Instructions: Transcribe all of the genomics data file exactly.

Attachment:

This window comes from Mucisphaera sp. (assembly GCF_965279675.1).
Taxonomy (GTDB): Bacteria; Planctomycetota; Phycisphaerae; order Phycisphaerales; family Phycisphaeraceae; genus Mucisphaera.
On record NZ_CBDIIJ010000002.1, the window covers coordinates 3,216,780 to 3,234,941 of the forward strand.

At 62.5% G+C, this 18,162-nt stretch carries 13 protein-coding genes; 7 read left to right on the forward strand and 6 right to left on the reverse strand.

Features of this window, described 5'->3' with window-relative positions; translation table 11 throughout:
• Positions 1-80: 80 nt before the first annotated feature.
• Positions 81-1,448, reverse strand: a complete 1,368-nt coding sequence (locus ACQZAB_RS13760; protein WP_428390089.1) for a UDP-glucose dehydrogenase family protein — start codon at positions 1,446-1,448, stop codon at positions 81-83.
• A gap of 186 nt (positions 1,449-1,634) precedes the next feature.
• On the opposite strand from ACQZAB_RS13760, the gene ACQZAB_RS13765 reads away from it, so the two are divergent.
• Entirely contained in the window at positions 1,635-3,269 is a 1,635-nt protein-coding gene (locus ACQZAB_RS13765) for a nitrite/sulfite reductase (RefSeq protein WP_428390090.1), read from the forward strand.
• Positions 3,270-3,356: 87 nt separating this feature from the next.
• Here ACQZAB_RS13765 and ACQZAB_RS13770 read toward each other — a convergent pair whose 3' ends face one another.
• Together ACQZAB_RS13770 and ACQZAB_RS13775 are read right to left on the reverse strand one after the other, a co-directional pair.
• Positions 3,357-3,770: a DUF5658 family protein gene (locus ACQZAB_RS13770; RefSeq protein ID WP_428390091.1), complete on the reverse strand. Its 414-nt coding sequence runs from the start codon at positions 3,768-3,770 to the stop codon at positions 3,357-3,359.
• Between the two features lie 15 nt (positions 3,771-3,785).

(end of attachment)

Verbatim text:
This window comes from Mucisphaera sp. (assembly GCF_965279675.1).
Taxonomy (GTDB): Bacteria; Planctomycetota; Phycisphaerae; order Phycisphaerales; family Phycisphaeraceae; genus Mucisphaera.
On record NZ_CBDIIJ010000002.1, the window covers coordinates 3,216,780 to 3,234,941 of the forward strand.

At 62.5% G+C, this 18,162-nt stretch carries 13 protein-coding genes; 7 read left to right on the forward strand and 6 right to left on the reverse strand.

Features of this window, described 5'->3' with window-relative positions; translation table 11 throughout:
• Positions 1-80: 80 nt before the first annotated feature.
• Positions 81-1,448, reverse strand: a complete 1,368-nt coding sequence (locus ACQZAB_RS13760; protein WP_428390089.1) for a UDP-glucose dehydrogenase family protein — start codon at positions 1,446-1,448, stop codon at positions 81-83.
• A gap of 186 nt (positions 1,449-1,634) precedes the next feature.
• On the opposite strand from ACQZAB_RS13760, the gene ACQZAB_RS13765 reads away from it, so the two are divergent.
• Entirely contained in the window at positions 1,635-3,269 is a 1,635-nt protein-coding gene (locus ACQZAB_RS13765) for a nitrite/sulfite reductase (RefSeq protein WP_428390090.1), read from the forward strand.
• Positions 3,270-3,356: 87 nt separating this feature from the next.
• Here ACQZAB_RS13765 and ACQZAB_RS13770 read toward each other — a convergent pair whose 3' ends face one another.
• Together ACQZAB_RS13770 and ACQZAB_RS13775 are read right to left on the reverse strand one after the other, a co-directional pair.
• Positions 3,357-3,770: a DUF5658 family protein gene (locus ACQZAB_RS13770; RefSeq protein ID WP_428390091.1), complete on the reverse strand. Its 414-nt coding sequence runs from the start codon at positions 3,768-3,770 to the stop codon at positions 3,357-3,359.
• Between the two features lie 15 nt (positions 3,771-3,785).